The resulting gravity map (Figure 8) provides comprehensive coverage of the ocean surface on a 5' by 5' grid (five nautical miles on each side at the equator). Coverage as complete as this is not available from echo soundings made from ships. Because the gravity field at the ocean surface is a highly sensitive indicator of marine topography, this map reveals various previously uncharted features, including seamounts, ridges, and fracture zones, while improving the detail on other known features. In addition, the gravity map shows a linear pattern of gravity anomalies that cut obliquely across the grain of the topography. These anomalies are most pronounced in the Pacific basin; they are apparently about 100 kilometres across and some 1,000 kilometres long. They have an amplitude of approximately 10 milligals (0.001 percent of the Earth's gravity attraction) and are aligned west-northwest--very close to the direction in which the Pacific Plate moves over the mantle below.

Oceanic crust

Structure and composition

The oceanic crust differs from the continental crust in several ways: it is thinner, denser, younger, of different chemical composition, and created in a different plate-tectonic setting. The oceanic crust is formed at spreading centres on the oceanic ridges, whereas continental crust is formed above the subduction zones. The oceanic crust is about six kilometres thick. It is composed of several layers, not including the overlying sediment. The topmost layer, about 500 metres thick, includes lavas of basaltic composition (i.e., rock material consisting largely of plagioclase [feldspar] and pyroxene).

The lavas are generally of two types: pillow lavas and sheet flows. Pillow lavas appear to be shaped exactly as the name implies--like large overstuffed pillows about one metre in cross section and one to several metres long. They commonly form small hills tens of metres high at the spreading centres. Sheet flows have the appearance of wrinkled bed sheets. They commonly are thin (only about 10 centimetres thick) and cover a broader area than pillow lavas. There is evidence that sheet flows are erupted at higher temperatures than those of the pillow variety. On the East Pacific Rise at 8 S latitude, a series of sheet flow eruptions (possibly since the mid-1960s) have covered more than 220 square kilometres of seafloor to an average depth of 70 metres.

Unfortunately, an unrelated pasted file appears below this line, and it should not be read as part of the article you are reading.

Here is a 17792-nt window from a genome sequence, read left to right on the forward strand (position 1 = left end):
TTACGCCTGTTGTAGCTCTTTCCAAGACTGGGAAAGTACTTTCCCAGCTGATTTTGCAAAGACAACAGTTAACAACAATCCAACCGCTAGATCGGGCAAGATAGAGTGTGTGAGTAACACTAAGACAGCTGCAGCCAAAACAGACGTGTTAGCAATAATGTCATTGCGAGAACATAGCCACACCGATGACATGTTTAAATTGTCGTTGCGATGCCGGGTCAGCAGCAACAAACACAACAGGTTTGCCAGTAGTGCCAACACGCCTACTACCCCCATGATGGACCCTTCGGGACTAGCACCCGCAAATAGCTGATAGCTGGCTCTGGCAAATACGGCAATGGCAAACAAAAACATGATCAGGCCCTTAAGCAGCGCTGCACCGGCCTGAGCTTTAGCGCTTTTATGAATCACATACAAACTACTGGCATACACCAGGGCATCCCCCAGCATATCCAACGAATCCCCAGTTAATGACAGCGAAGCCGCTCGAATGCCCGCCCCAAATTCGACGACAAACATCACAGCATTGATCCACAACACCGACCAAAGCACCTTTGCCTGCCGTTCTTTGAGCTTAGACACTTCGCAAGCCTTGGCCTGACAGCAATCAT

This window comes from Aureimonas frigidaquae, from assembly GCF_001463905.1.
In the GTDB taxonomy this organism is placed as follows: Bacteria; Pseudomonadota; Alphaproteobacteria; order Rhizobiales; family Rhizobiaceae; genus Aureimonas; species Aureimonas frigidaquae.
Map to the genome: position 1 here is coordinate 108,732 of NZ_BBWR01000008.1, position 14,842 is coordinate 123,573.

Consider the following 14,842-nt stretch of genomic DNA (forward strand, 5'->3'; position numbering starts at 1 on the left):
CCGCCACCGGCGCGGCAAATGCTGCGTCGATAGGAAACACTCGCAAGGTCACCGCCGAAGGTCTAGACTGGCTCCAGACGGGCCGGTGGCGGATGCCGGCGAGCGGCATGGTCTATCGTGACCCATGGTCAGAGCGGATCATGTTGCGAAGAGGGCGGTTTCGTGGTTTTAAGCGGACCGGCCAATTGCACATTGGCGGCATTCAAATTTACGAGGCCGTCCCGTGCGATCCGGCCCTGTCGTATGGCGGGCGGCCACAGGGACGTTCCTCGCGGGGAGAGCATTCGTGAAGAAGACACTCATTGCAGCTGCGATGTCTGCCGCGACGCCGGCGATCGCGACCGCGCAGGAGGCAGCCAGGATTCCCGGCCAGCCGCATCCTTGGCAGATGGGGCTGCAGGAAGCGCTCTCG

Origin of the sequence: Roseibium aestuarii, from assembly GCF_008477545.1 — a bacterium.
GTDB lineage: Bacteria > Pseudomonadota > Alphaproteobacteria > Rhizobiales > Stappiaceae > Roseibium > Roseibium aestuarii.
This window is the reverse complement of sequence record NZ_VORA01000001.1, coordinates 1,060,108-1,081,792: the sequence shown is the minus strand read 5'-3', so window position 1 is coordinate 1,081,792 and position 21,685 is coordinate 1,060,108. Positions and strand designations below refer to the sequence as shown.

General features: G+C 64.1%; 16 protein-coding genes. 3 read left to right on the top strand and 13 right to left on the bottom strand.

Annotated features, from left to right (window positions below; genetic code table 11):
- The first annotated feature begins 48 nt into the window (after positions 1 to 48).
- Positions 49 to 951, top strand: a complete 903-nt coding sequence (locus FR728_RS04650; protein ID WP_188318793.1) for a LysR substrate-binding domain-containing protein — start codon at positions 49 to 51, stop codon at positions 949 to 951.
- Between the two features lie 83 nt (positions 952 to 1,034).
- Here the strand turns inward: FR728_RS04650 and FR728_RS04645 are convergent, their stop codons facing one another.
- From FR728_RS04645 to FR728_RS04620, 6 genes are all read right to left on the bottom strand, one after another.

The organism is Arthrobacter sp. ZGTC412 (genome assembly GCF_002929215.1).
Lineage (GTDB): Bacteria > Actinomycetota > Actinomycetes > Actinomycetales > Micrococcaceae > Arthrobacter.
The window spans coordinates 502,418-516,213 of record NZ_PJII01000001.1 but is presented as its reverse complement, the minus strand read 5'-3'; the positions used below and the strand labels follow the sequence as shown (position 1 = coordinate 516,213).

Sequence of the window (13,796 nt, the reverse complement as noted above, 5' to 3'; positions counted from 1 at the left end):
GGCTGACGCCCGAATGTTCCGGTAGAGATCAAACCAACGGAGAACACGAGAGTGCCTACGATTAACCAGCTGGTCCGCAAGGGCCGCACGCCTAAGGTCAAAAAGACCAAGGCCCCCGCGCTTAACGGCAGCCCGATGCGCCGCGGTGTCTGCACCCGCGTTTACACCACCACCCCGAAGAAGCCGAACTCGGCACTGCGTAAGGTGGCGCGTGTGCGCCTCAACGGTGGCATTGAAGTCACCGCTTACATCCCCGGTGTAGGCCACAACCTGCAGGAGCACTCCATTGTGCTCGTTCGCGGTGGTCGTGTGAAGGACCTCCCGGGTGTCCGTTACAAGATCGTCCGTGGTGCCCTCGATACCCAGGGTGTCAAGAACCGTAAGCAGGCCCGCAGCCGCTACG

Below the lava is a layer composed of feeder, or sheeted, dikes that measures more than one kilometre thick. Dikes are fractures that serve as the plumbing system for transporting magmas (molten rock material) to the seafloor to produce lavas. They are about one metre wide, subvertical, and elongate along the trend of the spreading centre where they formed, and they abut one another's sides--hence the term sheeted. These dikes are also of basaltic composition. There are two layers below the dikes totaling about 4.5 kilometres in thickness. Both of these include gabbros, which are essentially basalts with coarser mineral grains.

These gabbro layers are thought to represent the magma chambers, or pockets of lava, that ultimately erupt on the seafloor. The upper gabbro layer is isotropic (uniform) in structure.

In some places, this layer includes pods of plagiogranite, a differentiated rock richer in silica than gabbro. The lower gabbro layer has a stratified structure and evidently represents the floor or sides of the magma chamber. This layered structure is called cumulate, meaning that the layers (which measure up to several metres thick) result from the sedimentation of minerals out of the liquid magma. The layers in the cumulate gabbro have less silica but are richer in iron and magnesium than the upper portions of the crust. Olivine, an iron-magnesium silicate, is a common mineral in the lower gabbro layer.

The oceanic crust lies atop the Earth's mantle, as does the continental crust. Mantle rock is composed mostly of peridotite, which consists primarily of the mineral olivine with small amounts of pyroxene and amphibole.

Investigations of the oceanic crust

Knowledge of the structure and composition of the oceanic crust comes from several sources. Bottom sampling during early exploration brought up all varieties of the above-mentioned rocks, but the structure of the crust and the abundance of the constituent rocks were unclear. Simultaneously, seismic refraction experiments enabled researchers to determine the layered nature of the oceanic crust.

These experiments involve measuring the travel times of seismic waves generated by explosions (e.g., dynamite blasts) set off over distances of several tens of kilometres. The results of early refraction experiments revealed the existence of two layers beneath the sediment cover. More sophisticated experiments and analyses led to dividing these layers into two parts, each with a different seismic wave velocity, which increases with depth. The seismic velocity is a kind of fingerprint that can be attributed to a limited number of rock types. Sampled rock data and seismic results were combined to yield a model for the structure and composition of the crust.

Study of ophiolites